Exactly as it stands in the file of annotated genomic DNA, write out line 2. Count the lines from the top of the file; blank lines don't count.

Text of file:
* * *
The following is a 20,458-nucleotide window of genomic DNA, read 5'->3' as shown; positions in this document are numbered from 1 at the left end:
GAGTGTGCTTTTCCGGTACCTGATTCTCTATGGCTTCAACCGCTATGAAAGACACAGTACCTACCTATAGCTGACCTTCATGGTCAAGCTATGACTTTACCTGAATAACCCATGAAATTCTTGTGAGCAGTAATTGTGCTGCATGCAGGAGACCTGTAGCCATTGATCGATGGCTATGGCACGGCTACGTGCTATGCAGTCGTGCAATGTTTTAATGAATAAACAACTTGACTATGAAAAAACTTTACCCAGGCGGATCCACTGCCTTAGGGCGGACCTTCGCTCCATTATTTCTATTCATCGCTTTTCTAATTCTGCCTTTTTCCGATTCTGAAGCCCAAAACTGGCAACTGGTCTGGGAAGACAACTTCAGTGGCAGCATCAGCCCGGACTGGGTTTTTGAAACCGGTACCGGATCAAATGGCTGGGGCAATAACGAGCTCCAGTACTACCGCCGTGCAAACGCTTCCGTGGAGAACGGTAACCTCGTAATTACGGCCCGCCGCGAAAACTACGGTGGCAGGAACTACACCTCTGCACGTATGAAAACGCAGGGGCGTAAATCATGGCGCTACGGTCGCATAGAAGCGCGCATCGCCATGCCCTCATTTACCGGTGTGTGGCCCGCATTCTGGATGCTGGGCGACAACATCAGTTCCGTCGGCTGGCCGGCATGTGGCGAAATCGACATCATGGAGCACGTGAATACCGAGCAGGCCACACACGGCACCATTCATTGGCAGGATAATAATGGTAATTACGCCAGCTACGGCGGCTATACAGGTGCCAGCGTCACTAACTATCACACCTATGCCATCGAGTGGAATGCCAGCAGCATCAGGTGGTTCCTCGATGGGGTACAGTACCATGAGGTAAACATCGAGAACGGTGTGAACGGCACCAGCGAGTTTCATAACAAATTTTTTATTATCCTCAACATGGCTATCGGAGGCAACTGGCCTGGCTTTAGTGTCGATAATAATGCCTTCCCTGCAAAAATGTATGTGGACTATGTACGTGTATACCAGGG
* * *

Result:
GAGTGTGCTTTTCCGGTACCTGATTCTCTATGGCTTCAACCGCTATGAAAGACACAGTACCTACCTATAGCTGACCTTCATGGTCAAGCTATGACTTTACCTGAATAACCCATGAAATTCTTGTGAGCAGTAATTGTGCTGCATGCAGGAGACCTGTAGCCATTGATCGATGGCTATGGCACGGCTACGTGCTATGCAGTCGTGCAATGTTTTAATGAATAAACAACTTGACTATGAAAAAACTTTACCCAGGCGGATCCACTGCCTTAGGGCGGACCTTCGCTCCATTATTTCTATTCATCGCTTTTCTAATTCTGCCTTTTTCCGATTCTGAAGCCCAAAACTGGCAACTGGTCTGGGAAGACAACTTCAGTGGCAGCATCAGCCCGGACTGGGTTTTTGAAACCGGTACCGGATCAAATGGCTGGGGCAATAACGAGCTCCAGTACTACCGCCGTGCAAACGCTTCCGTGGAGAACGGTAACCTCGTAATTACGGCCCGCCGCGAAAACTACGGTGGCAGGAACTACACCTCTGCACGTATGAAAACGCAGGGGCGTAAATCATGGCGCTACGGTCGCATAGAAGCGCGCATCGCCATGCCCTCATTTACCGGTGTGTGGCCCGCATTCTGGATGCTGGGCGACAACATCAGTTCCGTCGGCTGGCCGGCATGTGGCGAAATCGACATCATGGAGCACGTGAATACCGAGCAGGCCACACACGGCACCATTCATTGGCAGGATAATAATGGTAATTACGCCAGCTACGGCGGCTATACAGGTGCCAGCGTCACTAACTATCACACCTATGCCATCGAGTGGAATGCCAGCAGCATCAGGTGGTTCCTCGATGGGGTACAGTACCATGAGGTAAACATCGAGAACGGTGTGAACGGCACCAGCGAGTTTCATAACAAATTTTTTATTATCCTCAACATGGCTATCGGAGGCAACTGGCCTGGCTTTAGTGTCGATAATAATGCCTTCCCTGCAAAAATGTATGTGGACTATGTACGTGTATACCAGGG